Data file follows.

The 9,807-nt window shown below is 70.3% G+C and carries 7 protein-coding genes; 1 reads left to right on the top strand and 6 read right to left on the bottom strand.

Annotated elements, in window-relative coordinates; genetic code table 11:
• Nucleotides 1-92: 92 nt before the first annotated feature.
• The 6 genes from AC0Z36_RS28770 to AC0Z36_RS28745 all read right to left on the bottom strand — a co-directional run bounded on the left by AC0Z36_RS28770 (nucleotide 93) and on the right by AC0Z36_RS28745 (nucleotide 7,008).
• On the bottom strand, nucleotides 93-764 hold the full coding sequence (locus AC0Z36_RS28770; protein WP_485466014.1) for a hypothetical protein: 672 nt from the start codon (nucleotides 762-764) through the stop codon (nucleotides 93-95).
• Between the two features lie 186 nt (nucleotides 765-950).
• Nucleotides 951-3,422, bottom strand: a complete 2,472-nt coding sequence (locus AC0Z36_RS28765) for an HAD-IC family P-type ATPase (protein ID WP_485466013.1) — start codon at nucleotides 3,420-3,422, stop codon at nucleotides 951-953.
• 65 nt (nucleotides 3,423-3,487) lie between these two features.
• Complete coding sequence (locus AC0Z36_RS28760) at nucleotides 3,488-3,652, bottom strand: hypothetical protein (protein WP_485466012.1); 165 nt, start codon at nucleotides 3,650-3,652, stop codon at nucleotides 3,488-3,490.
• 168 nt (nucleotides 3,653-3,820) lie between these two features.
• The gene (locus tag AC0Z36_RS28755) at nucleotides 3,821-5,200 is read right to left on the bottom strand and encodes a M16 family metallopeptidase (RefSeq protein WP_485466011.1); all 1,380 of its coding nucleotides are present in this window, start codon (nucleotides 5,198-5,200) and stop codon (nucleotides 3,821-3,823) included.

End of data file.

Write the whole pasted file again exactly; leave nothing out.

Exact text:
The 9,807-nt window shown below is 70.3% G+C and carries 7 protein-coding genes; 1 reads left to right on the top strand and 6 read right to left on the bottom strand.

Annotated elements, in window-relative coordinates; genetic code table 11:
• Nucleotides 1-92: 92 nt before the first annotated feature.
• The 6 genes from AC0Z36_RS28770 to AC0Z36_RS28745 all read right to left on the bottom strand — a co-directional run bounded on the left by AC0Z36_RS28770 (nucleotide 93) and on the right by AC0Z36_RS28745 (nucleotide 7,008).
• On the bottom strand, nucleotides 93-764 hold the full coding sequence (locus AC0Z36_RS28770; protein WP_485466014.1) for a hypothetical protein: 672 nt from the start codon (nucleotides 762-764) through the stop codon (nucleotides 93-95).
• Between the two features lie 186 nt (nucleotides 765-950).
• Nucleotides 951-3,422, bottom strand: a complete 2,472-nt coding sequence (locus AC0Z36_RS28765) for an HAD-IC family P-type ATPase (protein ID WP_485466013.1) — start codon at nucleotides 3,420-3,422, stop codon at nucleotides 951-953.
• 65 nt (nucleotides 3,423-3,487) lie between these two features.
• Complete coding sequence (locus AC0Z36_RS28760) at nucleotides 3,488-3,652, bottom strand: hypothetical protein (protein WP_485466012.1); 165 nt, start codon at nucleotides 3,650-3,652, stop codon at nucleotides 3,488-3,490.
• 168 nt (nucleotides 3,653-3,820) lie between these two features.
• The gene (locus tag AC0Z36_RS28755) at nucleotides 3,821-5,200 is read right to left on the bottom strand and encodes a M16 family metallopeptidase (RefSeq protein WP_485466011.1); all 1,380 of its coding nucleotides are present in this window, start codon (nucleotides 5,198-5,200) and stop codon (nucleotides 3,821-3,823) included.